How to Meet the Requirements

To meet the requirements, businesses will present a draft of their new policy regarding corporate environmental goals within their employee handbook or training material. Within the draft, there should include steps for implementation of the policy and the immediate forecasted effects. Municipal governments should upload a draft of an ordinance, policy, or ongoing program aligned with adopting a Comprehensive Sustainable Materials Management policy.

Required Documentation

Provide documentation of all greenhouse gas emissions from landfills and describe the use of the best available technology as approved by the US EPA to monitor greenhouse gas emissions. 

 

Case Studies & In-Depth Information

According to the EPA, Sustainable Material Management is a systemic approach to examining how material can be productively used and reused over their entire lifecycle. Specifically, the life cycle approach examines each step of a product’s life cycle to identify opportunities to reduce environmental impact, conserve resources, and reduce costs. A product’s life cycle includes steps from the materials extraction to end-of-life management. By examining each step, one method that has been successful in reducing environmental impact is redesigning a products’ manufacturing process to use fewer, less toxic, and more durable materials.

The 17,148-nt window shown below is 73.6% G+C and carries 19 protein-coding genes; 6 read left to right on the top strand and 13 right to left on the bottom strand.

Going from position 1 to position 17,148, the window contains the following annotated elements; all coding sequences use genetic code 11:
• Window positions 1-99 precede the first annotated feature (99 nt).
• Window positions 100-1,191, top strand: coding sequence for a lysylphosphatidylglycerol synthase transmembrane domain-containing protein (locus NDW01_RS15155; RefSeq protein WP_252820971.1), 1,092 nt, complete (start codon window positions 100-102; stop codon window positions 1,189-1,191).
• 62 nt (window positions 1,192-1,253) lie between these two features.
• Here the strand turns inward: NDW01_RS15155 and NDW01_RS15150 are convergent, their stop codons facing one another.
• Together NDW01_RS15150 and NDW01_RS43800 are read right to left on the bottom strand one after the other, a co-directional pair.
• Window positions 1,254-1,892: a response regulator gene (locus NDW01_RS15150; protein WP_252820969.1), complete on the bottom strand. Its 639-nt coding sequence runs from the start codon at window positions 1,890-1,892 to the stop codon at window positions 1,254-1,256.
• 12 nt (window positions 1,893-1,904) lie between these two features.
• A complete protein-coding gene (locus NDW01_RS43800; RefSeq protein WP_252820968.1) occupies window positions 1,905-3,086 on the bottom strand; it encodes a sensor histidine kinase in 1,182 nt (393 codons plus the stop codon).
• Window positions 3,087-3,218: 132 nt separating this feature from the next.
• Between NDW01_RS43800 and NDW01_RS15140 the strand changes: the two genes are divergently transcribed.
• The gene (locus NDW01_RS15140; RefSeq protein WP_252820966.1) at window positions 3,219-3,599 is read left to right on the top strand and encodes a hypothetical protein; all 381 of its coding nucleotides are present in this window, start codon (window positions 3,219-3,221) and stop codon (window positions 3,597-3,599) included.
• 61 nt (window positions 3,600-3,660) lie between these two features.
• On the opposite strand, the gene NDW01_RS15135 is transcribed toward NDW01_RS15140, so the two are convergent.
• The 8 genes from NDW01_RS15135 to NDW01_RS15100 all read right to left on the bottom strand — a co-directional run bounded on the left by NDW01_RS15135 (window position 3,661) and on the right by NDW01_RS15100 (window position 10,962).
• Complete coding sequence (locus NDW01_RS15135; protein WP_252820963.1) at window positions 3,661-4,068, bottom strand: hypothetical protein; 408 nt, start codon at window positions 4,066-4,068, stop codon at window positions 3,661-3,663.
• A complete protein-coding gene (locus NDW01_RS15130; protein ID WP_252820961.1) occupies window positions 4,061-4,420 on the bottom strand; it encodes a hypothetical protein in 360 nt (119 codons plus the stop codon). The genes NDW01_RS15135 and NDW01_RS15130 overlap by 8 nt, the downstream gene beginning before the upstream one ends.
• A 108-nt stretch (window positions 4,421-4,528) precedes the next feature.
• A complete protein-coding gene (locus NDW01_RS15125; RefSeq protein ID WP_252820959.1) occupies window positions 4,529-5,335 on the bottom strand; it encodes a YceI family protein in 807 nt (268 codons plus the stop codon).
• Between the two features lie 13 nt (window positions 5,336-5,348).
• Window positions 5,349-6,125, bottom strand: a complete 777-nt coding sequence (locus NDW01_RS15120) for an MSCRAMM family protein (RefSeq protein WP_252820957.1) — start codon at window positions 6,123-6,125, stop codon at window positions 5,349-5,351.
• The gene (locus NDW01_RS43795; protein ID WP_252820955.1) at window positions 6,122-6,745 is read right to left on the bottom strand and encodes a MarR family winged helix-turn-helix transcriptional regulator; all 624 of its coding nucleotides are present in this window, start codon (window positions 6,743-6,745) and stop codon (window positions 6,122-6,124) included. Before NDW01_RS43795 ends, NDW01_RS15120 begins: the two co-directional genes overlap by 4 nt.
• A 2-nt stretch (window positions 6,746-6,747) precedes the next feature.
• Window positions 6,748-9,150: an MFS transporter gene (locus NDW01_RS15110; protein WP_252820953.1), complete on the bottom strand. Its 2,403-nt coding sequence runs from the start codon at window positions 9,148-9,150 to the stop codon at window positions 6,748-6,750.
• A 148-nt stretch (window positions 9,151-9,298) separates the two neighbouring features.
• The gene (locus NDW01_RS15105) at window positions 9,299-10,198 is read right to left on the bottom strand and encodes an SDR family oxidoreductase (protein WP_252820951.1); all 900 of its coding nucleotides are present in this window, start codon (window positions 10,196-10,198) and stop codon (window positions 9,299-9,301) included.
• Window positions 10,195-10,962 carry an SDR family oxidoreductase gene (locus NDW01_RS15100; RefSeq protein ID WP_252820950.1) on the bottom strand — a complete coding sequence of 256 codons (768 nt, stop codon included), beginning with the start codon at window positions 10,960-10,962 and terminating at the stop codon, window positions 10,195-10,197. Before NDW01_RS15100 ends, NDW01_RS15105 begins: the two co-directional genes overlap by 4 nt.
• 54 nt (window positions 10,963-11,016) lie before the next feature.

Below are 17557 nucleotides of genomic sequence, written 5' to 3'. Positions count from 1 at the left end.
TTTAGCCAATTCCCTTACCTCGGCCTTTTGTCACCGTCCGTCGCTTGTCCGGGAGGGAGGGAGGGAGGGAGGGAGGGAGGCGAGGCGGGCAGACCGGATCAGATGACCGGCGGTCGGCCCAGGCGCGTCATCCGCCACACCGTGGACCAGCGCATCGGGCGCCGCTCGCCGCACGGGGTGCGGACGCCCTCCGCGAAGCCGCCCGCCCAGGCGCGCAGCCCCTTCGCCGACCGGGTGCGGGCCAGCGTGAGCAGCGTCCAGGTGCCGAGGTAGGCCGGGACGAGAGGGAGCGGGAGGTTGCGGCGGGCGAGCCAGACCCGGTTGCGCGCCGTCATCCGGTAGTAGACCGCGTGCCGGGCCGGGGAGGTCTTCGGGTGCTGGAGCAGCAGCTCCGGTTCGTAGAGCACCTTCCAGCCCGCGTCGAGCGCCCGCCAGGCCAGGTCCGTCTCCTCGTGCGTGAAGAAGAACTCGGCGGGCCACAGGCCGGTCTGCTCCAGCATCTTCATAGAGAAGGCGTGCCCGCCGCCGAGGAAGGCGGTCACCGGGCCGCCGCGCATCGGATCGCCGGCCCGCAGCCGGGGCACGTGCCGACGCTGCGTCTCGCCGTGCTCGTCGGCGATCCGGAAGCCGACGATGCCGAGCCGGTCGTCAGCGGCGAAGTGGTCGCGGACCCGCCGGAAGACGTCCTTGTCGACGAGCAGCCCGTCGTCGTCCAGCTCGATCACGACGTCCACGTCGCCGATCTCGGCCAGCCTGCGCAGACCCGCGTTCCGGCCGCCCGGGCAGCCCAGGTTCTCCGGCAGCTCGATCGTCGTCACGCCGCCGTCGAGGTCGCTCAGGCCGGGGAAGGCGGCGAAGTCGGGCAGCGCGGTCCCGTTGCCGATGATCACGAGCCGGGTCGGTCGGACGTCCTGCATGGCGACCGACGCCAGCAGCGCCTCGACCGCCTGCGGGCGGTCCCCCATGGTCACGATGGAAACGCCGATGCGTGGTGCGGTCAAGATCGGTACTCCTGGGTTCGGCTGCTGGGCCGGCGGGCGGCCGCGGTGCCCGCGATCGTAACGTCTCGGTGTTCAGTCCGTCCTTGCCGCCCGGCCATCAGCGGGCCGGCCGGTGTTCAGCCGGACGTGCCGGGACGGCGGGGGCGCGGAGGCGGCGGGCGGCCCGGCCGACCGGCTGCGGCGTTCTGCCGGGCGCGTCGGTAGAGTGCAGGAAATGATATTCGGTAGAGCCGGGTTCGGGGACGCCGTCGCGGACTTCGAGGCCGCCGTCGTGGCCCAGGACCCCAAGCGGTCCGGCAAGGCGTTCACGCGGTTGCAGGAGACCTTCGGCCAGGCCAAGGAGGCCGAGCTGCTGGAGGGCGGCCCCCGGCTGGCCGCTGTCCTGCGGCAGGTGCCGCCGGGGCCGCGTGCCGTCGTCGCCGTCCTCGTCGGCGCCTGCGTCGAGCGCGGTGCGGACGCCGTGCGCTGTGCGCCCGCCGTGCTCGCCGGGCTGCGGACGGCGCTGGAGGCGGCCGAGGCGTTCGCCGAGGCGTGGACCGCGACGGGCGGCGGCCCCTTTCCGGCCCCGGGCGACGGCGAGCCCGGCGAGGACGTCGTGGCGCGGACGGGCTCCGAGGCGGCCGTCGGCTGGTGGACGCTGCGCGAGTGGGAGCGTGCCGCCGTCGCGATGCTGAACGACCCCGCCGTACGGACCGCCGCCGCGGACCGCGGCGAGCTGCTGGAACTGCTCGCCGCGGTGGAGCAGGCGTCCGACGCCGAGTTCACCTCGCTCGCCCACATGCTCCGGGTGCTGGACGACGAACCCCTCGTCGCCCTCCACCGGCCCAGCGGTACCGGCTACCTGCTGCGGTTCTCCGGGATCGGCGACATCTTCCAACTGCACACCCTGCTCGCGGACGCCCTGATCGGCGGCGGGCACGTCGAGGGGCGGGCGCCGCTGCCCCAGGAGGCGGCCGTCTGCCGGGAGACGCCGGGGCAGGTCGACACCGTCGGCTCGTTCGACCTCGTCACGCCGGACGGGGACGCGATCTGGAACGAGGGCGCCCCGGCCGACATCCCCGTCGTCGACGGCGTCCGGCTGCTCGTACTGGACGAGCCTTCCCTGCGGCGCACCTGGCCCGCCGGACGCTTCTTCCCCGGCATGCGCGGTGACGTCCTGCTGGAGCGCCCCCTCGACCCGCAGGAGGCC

The EPA published a Sustainable Materials Management Program Strategic plan for the Fiscal Years 2017 – 2022. The strategic plan aims to decrease the disposal rate (through source reduction, reuse, recycle, and prevention), reduce environmental impact of materials across their life cycles, increase socio economic benefit, and increase adaptation of SMMP policies through state and local governments. 

Three areas of priority that the EPA and major stakeholders including states, industry and nongovernmental organizations have chosen include:

  1. The built environment – Implement improvements to construction, maintenance, and end-of-life management of roads, building, and infrastructure to conserve material and increase the life of materials. Strategies include targeting large construction or demolition projects for beneficial use or recycling and expanding measurement and tracking systems used by the EPA, FEMA and the Army Corps to capture actual debris amounts and disposition.
  2. Sustainable Food Management – address food loss and food waste. Strategies include increasing the number of new and existing composting and anaerobic digestion facilities that accept wasted and connecting sectors that produce excess food and other organic residuals with those who can beneficially use the materials.